Students getting their ACTs together

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By Jonna Spelbring Priester

General Manager

If the scores are any indication, students in Eminence Independent and Henry County Public Schools are getting their ACT together.

In just the second year of mandatory testing of all Kentucky juniors, the ACT scores in both districts increased. For Eminence, that increase was substantial, with a 1.6-point increase in the composite score, while Henry County enjoyed a smaller increase of 0.4 points.

The Eminence scores, EHS principal Steve Frommeyer said, are a reflection that the school is headed in the right direction. The scores, he said, could be the biggest increase in ACT scores in his tenure.

“But we’re not satisfied, we still want it to be higher and we think it can be,” he said.

HCPS Assistant Superintendent and Curriculum Coordinator Kricket McClure said that while the increase in Henry County’s scores were good news, “we’re not where we need or want to be, but we have made progress.

When compared to the rest of the state, Eminence ranked 26th of 229 schools, while Henry County ranked toward the middle of the pack at 119.

“We would like to be higher and are working hard to get there,” McClure said.

Of his school’s ranking in the top 15 percent of schools, Frommeyer said the school obviously did well. “I thought gosh, we did pretty good, but we have to do better,” he said.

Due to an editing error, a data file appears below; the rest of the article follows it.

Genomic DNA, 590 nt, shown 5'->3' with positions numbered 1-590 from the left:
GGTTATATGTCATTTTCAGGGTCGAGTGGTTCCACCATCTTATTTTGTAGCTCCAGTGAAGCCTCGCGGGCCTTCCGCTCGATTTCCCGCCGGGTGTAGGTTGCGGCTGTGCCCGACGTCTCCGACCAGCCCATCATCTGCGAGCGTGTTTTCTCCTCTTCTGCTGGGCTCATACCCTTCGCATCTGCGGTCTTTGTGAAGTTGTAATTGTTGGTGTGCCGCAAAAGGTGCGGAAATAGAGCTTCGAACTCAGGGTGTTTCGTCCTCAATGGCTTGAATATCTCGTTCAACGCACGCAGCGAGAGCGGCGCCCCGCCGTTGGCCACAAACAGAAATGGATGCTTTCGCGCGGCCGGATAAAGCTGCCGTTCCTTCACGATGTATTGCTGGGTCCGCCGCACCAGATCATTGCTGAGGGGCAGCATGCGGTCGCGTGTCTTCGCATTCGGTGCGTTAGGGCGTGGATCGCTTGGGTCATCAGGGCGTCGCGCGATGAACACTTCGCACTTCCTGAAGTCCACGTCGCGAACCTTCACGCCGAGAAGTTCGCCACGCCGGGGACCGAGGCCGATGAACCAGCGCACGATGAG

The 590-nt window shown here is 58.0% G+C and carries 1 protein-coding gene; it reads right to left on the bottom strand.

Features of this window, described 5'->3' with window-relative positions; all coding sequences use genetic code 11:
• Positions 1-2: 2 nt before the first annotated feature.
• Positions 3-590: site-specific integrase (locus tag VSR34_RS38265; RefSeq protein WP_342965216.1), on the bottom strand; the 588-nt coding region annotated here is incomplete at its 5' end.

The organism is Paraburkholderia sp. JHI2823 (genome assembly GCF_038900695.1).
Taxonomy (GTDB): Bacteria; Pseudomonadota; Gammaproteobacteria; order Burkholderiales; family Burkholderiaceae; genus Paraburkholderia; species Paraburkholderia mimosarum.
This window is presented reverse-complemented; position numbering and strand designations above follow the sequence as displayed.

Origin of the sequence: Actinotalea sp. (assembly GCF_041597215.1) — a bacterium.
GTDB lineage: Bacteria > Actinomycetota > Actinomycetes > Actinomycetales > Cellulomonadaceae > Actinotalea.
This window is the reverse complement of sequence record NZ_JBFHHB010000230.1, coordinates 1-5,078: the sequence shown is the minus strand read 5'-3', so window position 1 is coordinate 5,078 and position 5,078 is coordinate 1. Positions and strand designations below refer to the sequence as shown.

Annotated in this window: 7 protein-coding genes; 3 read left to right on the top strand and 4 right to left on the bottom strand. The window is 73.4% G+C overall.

The ACT is considered to be a measure of college readiness, according to the Kentucky Department of Education. Students earning at least an 18 in English, 22 in Math, 21 in reading and 24 in science, are believed to have a 50 percent chance of making a B or better in certain college courses, or 75 percent chance of making at least a C.

According to the state results, less than half of Kentucky’s students are ready for college level English composition courses, and just under one-third are ready for college level social science courses. One-fifth are ready for college level algebra courses and just 16 percent are ready for college level biology courses.

The scores, McClure said, show some students that they might be college material after all. “The neatest thing about having everyone take this test (is it) may convince some kids who thought they couldn’t do it that they can,” she said.

Overall, she said, HCHS juniors improved by more than the state average, helping the school narrow the gap with the state average.

Each district’s improvement came on the back of strong gains in English scores — Eminence jumped 2.6 points to a 20.7, and HCHS jumped 0.7 points to 16.9. That, McClure said, reflected a focus at HCHS on English and math during the 2008/2009 school year.

Eminence’s scores placed it above the state average in all categories, while HCHS was below the state average, but by no more than 0.7 points in any category.

Both schools implement a variety of methods to help students prepare for the ACT.

At HCHS, teachers incorporate ACT practice problems in math, as well as ACT vocabulary lists in English. The school does not conduct an ACT specific preparation class.

McClure said teachers at HCHS have a plan in place for incorporating the college readiness standards, and “really focus some attention on the things that will help kids improve their scores.”

At Eminence, students get ACT preparation during senior seminar. “I think we still need to do a better job with ACT prep in general,” Frommeyer said. As such, the school is implementing seminar periods for every grade level — not just the senior class — spreading out the work load of preparing students for the ACT.


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